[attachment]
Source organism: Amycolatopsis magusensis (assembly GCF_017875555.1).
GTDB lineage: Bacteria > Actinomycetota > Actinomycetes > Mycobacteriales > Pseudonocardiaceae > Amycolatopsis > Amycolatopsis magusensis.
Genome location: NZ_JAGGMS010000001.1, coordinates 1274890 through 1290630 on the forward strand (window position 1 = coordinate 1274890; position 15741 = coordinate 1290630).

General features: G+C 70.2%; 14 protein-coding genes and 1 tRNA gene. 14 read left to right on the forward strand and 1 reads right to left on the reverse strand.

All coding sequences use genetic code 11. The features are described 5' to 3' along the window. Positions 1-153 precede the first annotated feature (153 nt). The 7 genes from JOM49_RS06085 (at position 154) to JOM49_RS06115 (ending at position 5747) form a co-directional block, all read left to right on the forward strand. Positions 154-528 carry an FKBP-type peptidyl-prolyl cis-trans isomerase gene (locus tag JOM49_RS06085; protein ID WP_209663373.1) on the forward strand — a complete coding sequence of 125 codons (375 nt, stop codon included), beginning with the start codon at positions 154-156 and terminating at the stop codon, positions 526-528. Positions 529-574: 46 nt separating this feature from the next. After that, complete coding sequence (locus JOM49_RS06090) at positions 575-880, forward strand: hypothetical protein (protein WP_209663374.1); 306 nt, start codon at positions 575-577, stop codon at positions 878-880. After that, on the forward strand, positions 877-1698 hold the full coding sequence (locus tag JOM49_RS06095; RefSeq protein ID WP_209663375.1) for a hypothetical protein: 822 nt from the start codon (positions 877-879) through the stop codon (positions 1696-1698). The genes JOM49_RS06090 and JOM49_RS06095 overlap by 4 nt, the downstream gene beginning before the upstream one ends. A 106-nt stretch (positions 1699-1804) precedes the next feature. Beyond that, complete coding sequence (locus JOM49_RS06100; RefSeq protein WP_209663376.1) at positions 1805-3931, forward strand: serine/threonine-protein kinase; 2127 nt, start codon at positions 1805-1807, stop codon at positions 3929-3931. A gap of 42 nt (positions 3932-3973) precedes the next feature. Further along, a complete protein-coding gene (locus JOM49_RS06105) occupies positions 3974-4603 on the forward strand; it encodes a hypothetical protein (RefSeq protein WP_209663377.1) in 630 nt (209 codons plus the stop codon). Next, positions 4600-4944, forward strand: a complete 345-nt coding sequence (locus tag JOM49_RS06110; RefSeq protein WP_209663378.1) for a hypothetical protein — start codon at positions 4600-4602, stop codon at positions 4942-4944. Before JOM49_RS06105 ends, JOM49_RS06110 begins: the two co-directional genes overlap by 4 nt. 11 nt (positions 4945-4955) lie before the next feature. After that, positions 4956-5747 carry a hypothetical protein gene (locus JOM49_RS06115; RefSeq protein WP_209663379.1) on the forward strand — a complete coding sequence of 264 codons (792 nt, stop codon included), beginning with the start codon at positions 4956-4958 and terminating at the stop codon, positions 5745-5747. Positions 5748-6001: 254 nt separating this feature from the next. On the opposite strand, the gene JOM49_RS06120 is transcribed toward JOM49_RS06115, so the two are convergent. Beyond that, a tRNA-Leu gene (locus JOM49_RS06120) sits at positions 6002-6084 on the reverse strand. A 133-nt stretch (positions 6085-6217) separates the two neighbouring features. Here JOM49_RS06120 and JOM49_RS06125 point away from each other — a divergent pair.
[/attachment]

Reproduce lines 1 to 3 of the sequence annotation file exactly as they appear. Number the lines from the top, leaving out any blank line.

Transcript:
Source organism: Amycolatopsis magusensis (assembly GCF_017875555.1).
GTDB lineage: Bacteria > Actinomycetota > Actinomycetes > Mycobacteriales > Pseudonocardiaceae > Amycolatopsis > Amycolatopsis magusensis.
Genome location: NZ_JAGGMS010000001.1, coordinates 1274890 through 1290630 on the forward strand (window position 1 = coordinate 1274890; position 15741 = coordinate 1290630).